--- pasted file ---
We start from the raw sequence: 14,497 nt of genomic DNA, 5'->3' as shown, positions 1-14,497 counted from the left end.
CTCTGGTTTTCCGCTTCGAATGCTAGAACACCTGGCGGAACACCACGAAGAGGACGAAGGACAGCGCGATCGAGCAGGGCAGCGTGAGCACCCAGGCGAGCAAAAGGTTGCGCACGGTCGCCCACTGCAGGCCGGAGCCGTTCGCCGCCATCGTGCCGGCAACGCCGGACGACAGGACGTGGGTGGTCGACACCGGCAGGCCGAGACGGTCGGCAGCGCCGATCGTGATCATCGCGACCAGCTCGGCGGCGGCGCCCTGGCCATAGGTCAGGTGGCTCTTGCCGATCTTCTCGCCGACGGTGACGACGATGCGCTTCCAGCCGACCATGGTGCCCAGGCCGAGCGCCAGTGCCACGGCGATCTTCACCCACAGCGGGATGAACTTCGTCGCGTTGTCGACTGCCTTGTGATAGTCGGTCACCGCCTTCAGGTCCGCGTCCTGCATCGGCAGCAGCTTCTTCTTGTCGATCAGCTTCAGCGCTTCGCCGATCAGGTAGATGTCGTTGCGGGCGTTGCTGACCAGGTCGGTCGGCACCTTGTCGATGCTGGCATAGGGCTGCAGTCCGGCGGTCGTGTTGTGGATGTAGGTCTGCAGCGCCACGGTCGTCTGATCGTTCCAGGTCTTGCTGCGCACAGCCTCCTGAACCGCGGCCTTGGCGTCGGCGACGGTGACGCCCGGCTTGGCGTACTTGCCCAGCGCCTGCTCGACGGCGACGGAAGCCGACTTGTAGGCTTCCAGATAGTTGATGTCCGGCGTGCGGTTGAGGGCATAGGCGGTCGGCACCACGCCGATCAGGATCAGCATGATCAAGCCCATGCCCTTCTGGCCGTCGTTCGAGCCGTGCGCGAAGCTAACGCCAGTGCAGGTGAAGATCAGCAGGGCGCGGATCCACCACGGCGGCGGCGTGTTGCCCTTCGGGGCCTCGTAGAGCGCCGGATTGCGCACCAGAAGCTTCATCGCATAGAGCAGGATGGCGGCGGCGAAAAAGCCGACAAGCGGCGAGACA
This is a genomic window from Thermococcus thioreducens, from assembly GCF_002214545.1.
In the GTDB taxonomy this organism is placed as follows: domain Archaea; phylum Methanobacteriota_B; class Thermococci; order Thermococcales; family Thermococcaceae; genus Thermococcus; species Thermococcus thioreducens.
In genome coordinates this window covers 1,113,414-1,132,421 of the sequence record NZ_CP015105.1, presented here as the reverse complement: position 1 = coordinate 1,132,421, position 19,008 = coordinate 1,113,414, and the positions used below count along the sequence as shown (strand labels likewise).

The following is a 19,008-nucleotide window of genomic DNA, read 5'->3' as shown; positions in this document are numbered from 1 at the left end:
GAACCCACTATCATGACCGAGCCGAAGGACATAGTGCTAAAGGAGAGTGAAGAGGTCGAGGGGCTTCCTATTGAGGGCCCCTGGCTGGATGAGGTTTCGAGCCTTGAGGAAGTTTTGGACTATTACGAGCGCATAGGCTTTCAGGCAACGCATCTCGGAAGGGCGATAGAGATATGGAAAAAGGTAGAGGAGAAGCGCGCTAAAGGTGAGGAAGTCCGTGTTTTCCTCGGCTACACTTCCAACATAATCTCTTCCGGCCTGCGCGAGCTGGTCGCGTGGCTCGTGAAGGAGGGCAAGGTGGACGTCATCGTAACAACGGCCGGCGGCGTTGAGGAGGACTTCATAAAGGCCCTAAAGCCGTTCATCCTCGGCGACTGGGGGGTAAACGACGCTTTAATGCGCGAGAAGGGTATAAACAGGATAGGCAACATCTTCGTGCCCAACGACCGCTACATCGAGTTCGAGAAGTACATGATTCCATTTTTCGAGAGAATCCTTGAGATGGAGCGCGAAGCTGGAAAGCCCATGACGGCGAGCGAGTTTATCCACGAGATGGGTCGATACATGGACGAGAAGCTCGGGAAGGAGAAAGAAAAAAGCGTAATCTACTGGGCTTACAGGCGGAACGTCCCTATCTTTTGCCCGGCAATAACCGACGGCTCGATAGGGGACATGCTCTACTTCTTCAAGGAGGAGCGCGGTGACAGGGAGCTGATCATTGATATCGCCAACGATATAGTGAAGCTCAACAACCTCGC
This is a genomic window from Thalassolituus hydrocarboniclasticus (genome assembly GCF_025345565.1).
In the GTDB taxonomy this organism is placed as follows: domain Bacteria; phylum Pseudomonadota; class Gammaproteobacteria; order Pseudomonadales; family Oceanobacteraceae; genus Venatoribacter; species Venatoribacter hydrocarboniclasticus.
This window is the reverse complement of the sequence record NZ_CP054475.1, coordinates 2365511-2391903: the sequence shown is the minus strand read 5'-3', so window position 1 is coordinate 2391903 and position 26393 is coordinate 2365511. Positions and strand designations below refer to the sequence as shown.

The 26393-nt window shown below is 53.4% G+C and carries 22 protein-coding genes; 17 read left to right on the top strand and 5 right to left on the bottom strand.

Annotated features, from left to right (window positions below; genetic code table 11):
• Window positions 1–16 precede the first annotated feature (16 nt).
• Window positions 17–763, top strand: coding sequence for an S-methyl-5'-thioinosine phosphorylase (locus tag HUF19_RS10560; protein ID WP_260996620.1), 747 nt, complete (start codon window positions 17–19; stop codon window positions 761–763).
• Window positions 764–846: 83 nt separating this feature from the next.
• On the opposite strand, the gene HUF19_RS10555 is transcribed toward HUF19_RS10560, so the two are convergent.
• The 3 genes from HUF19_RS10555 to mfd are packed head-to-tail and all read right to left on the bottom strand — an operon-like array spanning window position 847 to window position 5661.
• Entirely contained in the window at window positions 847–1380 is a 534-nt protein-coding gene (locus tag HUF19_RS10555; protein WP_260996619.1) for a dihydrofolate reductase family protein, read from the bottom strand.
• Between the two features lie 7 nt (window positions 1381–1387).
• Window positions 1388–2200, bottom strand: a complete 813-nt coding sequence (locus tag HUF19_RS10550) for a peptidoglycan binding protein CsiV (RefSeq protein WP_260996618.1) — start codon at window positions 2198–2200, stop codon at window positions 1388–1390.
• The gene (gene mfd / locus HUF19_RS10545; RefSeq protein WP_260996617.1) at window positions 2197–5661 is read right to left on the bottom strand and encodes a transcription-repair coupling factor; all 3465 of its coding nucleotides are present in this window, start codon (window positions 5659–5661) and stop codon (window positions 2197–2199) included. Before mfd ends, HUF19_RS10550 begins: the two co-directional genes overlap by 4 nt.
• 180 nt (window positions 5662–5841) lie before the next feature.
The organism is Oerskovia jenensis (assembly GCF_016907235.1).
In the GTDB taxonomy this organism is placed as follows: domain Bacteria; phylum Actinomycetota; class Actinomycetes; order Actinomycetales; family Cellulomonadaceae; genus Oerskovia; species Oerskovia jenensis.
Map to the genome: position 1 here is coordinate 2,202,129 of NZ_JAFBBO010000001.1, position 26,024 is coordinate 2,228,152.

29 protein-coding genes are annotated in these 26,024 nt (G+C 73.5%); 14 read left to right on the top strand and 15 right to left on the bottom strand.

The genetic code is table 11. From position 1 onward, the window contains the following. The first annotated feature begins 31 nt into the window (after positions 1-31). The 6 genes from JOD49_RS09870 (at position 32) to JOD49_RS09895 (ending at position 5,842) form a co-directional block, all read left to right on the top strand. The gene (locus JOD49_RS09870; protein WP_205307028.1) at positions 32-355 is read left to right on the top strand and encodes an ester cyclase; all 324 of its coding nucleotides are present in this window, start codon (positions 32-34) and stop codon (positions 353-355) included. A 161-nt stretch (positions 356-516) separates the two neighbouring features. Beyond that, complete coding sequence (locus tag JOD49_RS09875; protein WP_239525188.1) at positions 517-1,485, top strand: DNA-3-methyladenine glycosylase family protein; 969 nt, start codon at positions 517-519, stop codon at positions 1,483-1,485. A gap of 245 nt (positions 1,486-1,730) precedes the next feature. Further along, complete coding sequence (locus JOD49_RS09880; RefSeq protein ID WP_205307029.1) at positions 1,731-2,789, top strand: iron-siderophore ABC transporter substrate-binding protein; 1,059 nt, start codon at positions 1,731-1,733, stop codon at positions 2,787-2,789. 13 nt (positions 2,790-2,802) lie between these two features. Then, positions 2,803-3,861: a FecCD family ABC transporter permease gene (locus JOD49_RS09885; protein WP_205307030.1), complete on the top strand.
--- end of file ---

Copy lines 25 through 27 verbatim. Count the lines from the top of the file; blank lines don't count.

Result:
Map to the genome: position 1 here is coordinate 2,202,129 of NZ_JAFBBO010000001.1, position 26,024 is coordinate 2,228,152.

29 protein-coding genes are annotated in these 26,024 nt (G+C 73.5%); 14 read left to right on the top strand and 15 right to left on the bottom strand.

The genetic code is table 11. From position 1 onward, the window contains the following. The first annotated feature begins 31 nt into the window (after positions 1-31). The 6 genes from JOD49_RS09870 (at position 32) to JOD49_RS09895 (ending at position 5,842) form a co-directional block, all read left to right on the top strand. The gene (locus JOD49_RS09870; protein WP_205307028.1) at positions 32-355 is read left to right on the top strand and encodes an ester cyclase; all 324 of its coding nucleotides are present in this window, start codon (positions 32-34) and stop codon (positions 353-355) included. A 161-nt stretch (positions 356-516) separates the two neighbouring features. Beyond that, complete coding sequence (locus tag JOD49_RS09875; protein WP_239525188.1) at positions 517-1,485, top strand: DNA-3-methyladenine glycosylase family protein; 969 nt, start codon at positions 517-519, stop codon at positions 1,483-1,485. A gap of 245 nt (positions 1,486-1,730) precedes the next feature. Further along, complete coding sequence (locus JOD49_RS09880; RefSeq protein ID WP_205307029.1) at positions 1,731-2,789, top strand: iron-siderophore ABC transporter substrate-binding protein; 1,059 nt, start codon at positions 1,731-1,733, stop codon at positions 2,787-2,789. 13 nt (positions 2,790-2,802) lie between these two features. Then, positions 2,803-3,861: a FecCD family ABC transporter permease gene (locus JOD49_RS09885; protein WP_205307030.1), complete on the top strand.